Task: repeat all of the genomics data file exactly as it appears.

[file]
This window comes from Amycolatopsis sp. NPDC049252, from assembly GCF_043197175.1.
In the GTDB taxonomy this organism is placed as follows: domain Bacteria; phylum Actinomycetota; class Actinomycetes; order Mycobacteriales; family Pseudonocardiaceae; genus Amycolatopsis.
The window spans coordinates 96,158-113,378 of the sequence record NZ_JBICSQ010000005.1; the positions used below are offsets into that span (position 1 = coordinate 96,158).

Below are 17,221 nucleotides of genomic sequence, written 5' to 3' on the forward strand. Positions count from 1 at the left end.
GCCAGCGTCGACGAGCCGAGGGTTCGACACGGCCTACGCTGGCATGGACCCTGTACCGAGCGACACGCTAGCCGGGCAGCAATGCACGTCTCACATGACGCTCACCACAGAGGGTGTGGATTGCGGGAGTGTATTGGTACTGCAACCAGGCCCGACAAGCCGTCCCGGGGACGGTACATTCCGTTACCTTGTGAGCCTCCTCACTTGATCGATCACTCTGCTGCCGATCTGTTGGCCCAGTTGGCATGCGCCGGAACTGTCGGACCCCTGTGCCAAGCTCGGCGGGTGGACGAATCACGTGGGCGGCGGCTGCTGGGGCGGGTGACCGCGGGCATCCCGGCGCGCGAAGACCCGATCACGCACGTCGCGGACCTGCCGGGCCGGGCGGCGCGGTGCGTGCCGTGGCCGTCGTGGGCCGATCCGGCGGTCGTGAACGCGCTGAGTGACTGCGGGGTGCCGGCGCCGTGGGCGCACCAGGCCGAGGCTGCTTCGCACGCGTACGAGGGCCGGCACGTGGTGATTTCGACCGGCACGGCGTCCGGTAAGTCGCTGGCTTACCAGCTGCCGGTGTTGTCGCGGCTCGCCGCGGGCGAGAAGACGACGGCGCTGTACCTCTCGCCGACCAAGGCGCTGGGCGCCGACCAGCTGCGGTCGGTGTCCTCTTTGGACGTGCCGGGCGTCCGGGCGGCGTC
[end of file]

This window comes from Amycolatopsis sp. NPDC049252, from assembly GCF_043197175.1.
In the GTDB taxonomy this organism is placed as follows: domain Bacteria; phylum Actinomycetota; class Actinomycetes; order Mycobacteriales; family Pseudonocardiaceae; genus Amycolatopsis.
The window spans coordinates 96,158-113,378 of the sequence record NZ_JBICSQ010000005.1; the positions used below are offsets into that span (position 1 = coordinate 96,158).

Below are 17,221 nucleotides of genomic sequence, written 5' to 3' on the forward strand. Positions count from 1 at the left end.
GCCAGCGTCGACGAGCCGAGGGTTCGACACGGCCTACGCTGGCATGGACCCTGTACCGAGCGACACGCTAGCCGGGCAGCAATGCACGTCTCACATGACGCTCACCACAGAGGGTGTGGATTGCGGGAGTGTATTGGTACTGCAACCAGGCCCGACAAGCCGTCCCGGGGACGGTACATTCCGTTACCTTGTGAGCCTCCTCACTTGATCGATCACTCTGCTGCCGATCTGTTGGCCCAGTTGGCATGCGCCGGAACTGTCGGACCCCTGTGCCAAGCTCGGCGGGTGGACGAATCACGTGGGCGGCGGCTGCTGGGGCGGGTGACCGCGGGCATCCCGGCGCGCGAAGACCCGATCACGCACGTCGCGGACCTGCCGGGCCGGGCGGCGCGGTGCGTGCCGTGGCCGTCGTGGGCCGATCCGGCGGTCGTGAACGCGCTGAGTGACTGCGGGGTGCCGGCGCCGTGGGCGCACCAGGCCGAGGCTGCTTCGCACGCGTACGAGGGCCGGCACGTGGTGATTTCGACCGGCACGGCGTCCGGTAAGTCGCTGGCTTACCAGCTGCCGGTGTTGTCGCGGCTCGCCGCGGGCGAGAAGACGACGGCGCTGTACCTCTCGCCGACCAAGGCGCTGGGCGCCGACCAGCTGCGGTCGGTGTCCTCTTTGGACGTGCCGGGCGTCCGGGCGGCGTC